Using the Damascene Process, openings defining wiring patterns are provided in the dielectric layer, extending from one surface of the dielectric layer to the other surface of the dielectric layer. These wiring patterns are then filled with a metallization metal using a filling technique such as electroplating, electroless plating, chemical vapor deposition, physical vapor deposition or a combination of methods. This process may include planarization of the metal on the surface of the dielectric by removing excess metallization with a method such as chemical mechanical polishing (CMP).
In the Single Damascene Process, vias or openings are additionally provided in the dielectric layer and filled with metallization to provide electrical contact between layers of wiring levels. In the Dual Damascene Process, the via openings and the wiring pattern openings are both provided in the dielectric layer before filling with metallization. This process simplifies the procedure and eliminates some internal interfaces. These procedures are continued for each layer in the electronic component until the electronic component is completed.
Various aspects of fuselinks in integrated circuits are described in U.S. Pat. Nos. 3,619,725 to Soden and Greig; 5,070,392 to Coffey and Hollingsworth; 5,185,291 to Fischer et al.; and 5,472,901 to Kapoor. Soden and Greig disclose a fuse structure comprising a thin film of titanium with or without a thin film of platinum, which is also the underlayer of titanium-platinum-gold interconnection lines used therein. The Ti--Pt--Au metallurgy typically suffers from resistance increase due to Pt and Au alloying. Further, platinum or gold is not compatible with the widely used aluminum interconnection metallurgy. In the Soden and Greig fuse, hundreds of miliamps of current is shown to be required to blow the fuse; such high current is not compatible with low voltage IC technologies. The fuse is also formed simultaneously with the interconnection circuit pattern.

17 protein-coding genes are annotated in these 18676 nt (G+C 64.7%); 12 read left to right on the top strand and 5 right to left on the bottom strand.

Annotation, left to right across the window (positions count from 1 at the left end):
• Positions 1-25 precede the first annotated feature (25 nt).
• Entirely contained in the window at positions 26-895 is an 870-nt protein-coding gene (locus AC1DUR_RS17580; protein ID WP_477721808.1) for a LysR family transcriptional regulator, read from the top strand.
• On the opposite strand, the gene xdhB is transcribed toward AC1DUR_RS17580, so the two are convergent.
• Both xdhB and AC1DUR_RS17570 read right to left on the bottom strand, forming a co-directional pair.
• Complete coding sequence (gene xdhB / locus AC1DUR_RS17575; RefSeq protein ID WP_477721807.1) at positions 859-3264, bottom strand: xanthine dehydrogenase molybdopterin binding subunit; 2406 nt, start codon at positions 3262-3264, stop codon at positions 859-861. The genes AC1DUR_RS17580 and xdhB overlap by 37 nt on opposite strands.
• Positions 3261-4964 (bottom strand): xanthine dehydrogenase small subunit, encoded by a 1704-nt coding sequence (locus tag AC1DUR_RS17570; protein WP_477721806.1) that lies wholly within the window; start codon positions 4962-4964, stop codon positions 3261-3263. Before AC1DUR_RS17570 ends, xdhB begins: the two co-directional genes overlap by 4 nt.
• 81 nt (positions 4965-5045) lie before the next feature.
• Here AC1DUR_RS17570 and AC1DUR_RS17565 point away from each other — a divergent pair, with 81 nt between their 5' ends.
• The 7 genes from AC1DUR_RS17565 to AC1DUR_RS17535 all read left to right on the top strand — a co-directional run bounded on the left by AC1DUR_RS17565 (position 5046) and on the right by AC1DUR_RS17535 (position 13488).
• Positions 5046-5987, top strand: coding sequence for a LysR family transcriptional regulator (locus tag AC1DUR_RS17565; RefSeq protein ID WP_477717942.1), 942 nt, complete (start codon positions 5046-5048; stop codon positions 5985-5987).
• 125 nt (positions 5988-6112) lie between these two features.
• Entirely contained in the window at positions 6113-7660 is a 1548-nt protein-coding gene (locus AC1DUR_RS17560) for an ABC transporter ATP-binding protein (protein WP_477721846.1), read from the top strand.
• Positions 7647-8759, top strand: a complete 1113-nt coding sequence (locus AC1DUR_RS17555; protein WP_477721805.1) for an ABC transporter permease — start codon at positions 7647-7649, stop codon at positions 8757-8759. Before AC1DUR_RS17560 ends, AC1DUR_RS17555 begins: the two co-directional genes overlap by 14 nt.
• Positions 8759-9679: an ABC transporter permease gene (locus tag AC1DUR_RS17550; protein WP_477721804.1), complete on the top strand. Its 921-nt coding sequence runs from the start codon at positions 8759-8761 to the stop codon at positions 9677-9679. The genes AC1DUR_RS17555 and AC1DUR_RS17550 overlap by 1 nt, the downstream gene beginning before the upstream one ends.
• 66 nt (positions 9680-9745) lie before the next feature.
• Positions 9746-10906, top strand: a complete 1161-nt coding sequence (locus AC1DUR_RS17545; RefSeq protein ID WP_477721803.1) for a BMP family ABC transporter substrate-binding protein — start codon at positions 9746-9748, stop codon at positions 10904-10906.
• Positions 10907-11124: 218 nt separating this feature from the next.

Coffey and Hollingsworth also teach use of the underlayer of the interconnection line metallurgy as the fusible link. Coffey and Hollingsworth first form the interconnection line pattern and then remask to expose fusible link areas. The overlaying aluminum in these exposed areas is then chemically etched. This method is not applicable to copper metallurgy which requires a Damascene method. Further, Coffey and Hollingsworth profess use of a laser blow only.
Fischer et al. discloses a process where the thickness of interconnection lines is locally reduced to form the fuse link. Fischer et al. first deposit only half the required thickness of interconnection lines, photolithographically etch all of the metal where fuse links are to be formed, deposit other half thickness of metal and subtractively etch to form interconnection lines. Thus, the fuselinks are formed with half the thickness of metal lines. This method is not compatible with the current metallurgical schemes, all of which require an underlayer. Further, the interface formed between the top and the bottom half of the interconnection thickness is known to be preferred sites for void accumulation causing degraded reliability. Fischer's scheme is also incompatible with processes required for copper metallurgy.
Kapoor shows a method for integrating tungsten fuselinks with tungsten via studs. Fuselinks formed are in a picture frame shape which requires twice the current to blow the fuse because the current is divided into the two parallel branches. Further, the method is based upon the area dependence of polishing rate with higher polishing rate resulting in wider areas. This results in an inconsistent amount of tungsten being left along the sidewalls of the fuse recess resulting in poor fuse yield.
Carruthers et al. U.S. Pat. No. 5,340,775, assigned to the assignee of the present application, shows a method for making SiCr fuselinks integrated with aluminum metallurgy interconnection lines. To protect the SiCr fuselinks from harsh chemicals used for aluminum RIE, an overlayer of tungsten is used. This tungsten layer also forms an underlay for aluminum circuitry.